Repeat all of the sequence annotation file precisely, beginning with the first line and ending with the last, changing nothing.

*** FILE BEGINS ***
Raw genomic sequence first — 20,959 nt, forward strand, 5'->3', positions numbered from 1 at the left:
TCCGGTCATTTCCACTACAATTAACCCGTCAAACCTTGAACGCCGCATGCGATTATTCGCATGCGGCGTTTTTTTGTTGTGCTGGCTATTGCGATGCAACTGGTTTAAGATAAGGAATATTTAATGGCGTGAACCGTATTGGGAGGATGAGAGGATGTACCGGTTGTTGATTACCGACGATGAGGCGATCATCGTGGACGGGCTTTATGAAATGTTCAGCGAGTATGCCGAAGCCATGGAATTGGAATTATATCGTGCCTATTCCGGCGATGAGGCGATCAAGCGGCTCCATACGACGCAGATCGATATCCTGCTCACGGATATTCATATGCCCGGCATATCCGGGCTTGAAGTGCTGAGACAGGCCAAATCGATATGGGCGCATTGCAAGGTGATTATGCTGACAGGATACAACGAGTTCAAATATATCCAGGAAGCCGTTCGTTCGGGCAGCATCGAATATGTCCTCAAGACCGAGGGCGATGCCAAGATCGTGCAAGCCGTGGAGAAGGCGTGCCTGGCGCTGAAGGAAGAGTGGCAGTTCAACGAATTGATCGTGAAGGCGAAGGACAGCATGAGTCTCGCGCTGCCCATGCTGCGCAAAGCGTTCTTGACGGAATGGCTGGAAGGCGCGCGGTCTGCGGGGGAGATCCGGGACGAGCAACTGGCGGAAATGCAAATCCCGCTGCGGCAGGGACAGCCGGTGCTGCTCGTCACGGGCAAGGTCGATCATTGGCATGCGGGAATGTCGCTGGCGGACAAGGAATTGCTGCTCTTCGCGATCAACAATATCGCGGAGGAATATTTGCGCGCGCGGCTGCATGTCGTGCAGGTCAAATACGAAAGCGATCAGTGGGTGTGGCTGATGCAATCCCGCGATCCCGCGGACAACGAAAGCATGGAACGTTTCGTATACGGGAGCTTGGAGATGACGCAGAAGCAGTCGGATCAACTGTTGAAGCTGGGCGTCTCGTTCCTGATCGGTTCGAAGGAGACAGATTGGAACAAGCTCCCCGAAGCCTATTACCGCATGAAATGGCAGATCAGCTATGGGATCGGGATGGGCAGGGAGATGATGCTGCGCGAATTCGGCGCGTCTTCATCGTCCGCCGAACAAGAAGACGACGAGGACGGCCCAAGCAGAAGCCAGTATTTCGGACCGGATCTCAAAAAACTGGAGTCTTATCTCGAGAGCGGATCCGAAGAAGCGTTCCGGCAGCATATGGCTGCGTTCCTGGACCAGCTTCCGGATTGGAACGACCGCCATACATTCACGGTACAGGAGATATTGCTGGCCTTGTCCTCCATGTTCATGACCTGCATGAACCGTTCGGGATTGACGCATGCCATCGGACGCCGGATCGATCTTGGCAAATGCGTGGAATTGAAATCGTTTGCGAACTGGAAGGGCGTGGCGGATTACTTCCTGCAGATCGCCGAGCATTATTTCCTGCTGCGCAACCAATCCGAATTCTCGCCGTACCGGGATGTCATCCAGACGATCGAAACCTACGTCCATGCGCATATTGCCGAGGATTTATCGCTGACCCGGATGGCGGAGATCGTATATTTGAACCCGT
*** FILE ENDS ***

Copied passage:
Raw genomic sequence first — 20,959 nt, forward strand, 5'->3', positions numbered from 1 at the left:
TCCGGTCATTTCCACTACAATTAACCCGTCAAACCTTGAACGCCGCATGCGATTATTCGCATGCGGCGTTTTTTTGTTGTGCTGGCTATTGCGATGCAACTGGTTTAAGATAAGGAATATTTAATGGCGTGAACCGTATTGGGAGGATGAGAGGATGTACCGGTTGTTGATTACCGACGATGAGGCGATCATCGTGGACGGGCTTTATGAAATGTTCAGCGAGTATGCCGAAGCCATGGAATTGGAATTATATCGTGCCTATTCCGGCGATGAGGCGATCAAGCGGCTCCATACGACGCAGATCGATATCCTGCTCACGGATATTCATATGCCCGGCATATCCGGGCTTGAAGTGCTGAGACAGGCCAAATCGATATGGGCGCATTGCAAGGTGATTATGCTGACAGGATACAACGAGTTCAAATATATCCAGGAAGCCGTTCGTTCGGGCAGCATCGAATATGTCCTCAAGACCGAGGGCGATGCCAAGATCGTGCAAGCCGTGGAGAAGGCGTGCCTGGCGCTGAAGGAAGAGTGGCAGTTCAACGAATTGATCGTGAAGGCGAAGGACAGCATGAGTCTCGCGCTGCCCATGCTGCGCAAAGCGTTCTTGACGGAATGGCTGGAAGGCGCGCGGTCTGCGGGGGAGATCCGGGACGAGCAACTGGCGGAAATGCAAATCCCGCTGCGGCAGGGACAGCCGGTGCTGCTCGTCACGGGCAAGGTCGATCATTGGCATGCGGGAATGTCGCTGGCGGACAAGGAATTGCTGCTCTTCGCGATCAACAATATCGCGGAGGAATATTTGCGCGCGCGGCTGCATGTCGTGCAGGTCAAATACGAAAGCGATCAGTGGGTGTGGCTGATGCAATCCCGCGATCCCGCGGACAACGAAAGCATGGAACGTTTCGTATACGGGAGCTTGGAGATGACGCAGAAGCAGTCGGATCAACTGTTGAAGCTGGGCGTCTCGTTCCTGATCGGTTCGAAGGAGACAGATTGGAACAAGCTCCCCGAAGCCTATTACCGCATGAAATGGCAGATCAGCTATGGGATCGGGATGGGCAGGGAGATGATGCTGCGCGAATTCGGCGCGTCTTCATCGTCCGCCGAACAAGAAGACGACGAGGACGGCCCAAGCAGAAGCCAGTATTTCGGACCGGATCTCAAAAAACTGGAGTCTTATCTCGAGAGCGGATCCGAAGAAGCGTTCCGGCAGCATATGGCTGCGTTCCTGGACCAGCTTCCGGATTGGAACGACCGCCATACATTCACGGTACAGGAGATATTGCTGGCCTTGTCCTCCATGTTCATGACCTGCATGAACCGTTCGGGATTGACGCATGCCATCGGACGCCGGATCGATCTTGGCAAATGCGTGGAATTGAAATCGTTTGCGAACTGGAAGGGCGTGGCGGATTACTTCCTGCAGATCGCCGAGCATTATTTCCTGCTGCGCAACCAATCCGAATTCTCGCCGTACCGGGATGTCATCCAGACGATCGAAACCTACGTCCATGCGCATATTGCCGAGGATTTATCGCTGACCCGGATGGCGGAGATCGTATATTTGAACCCGT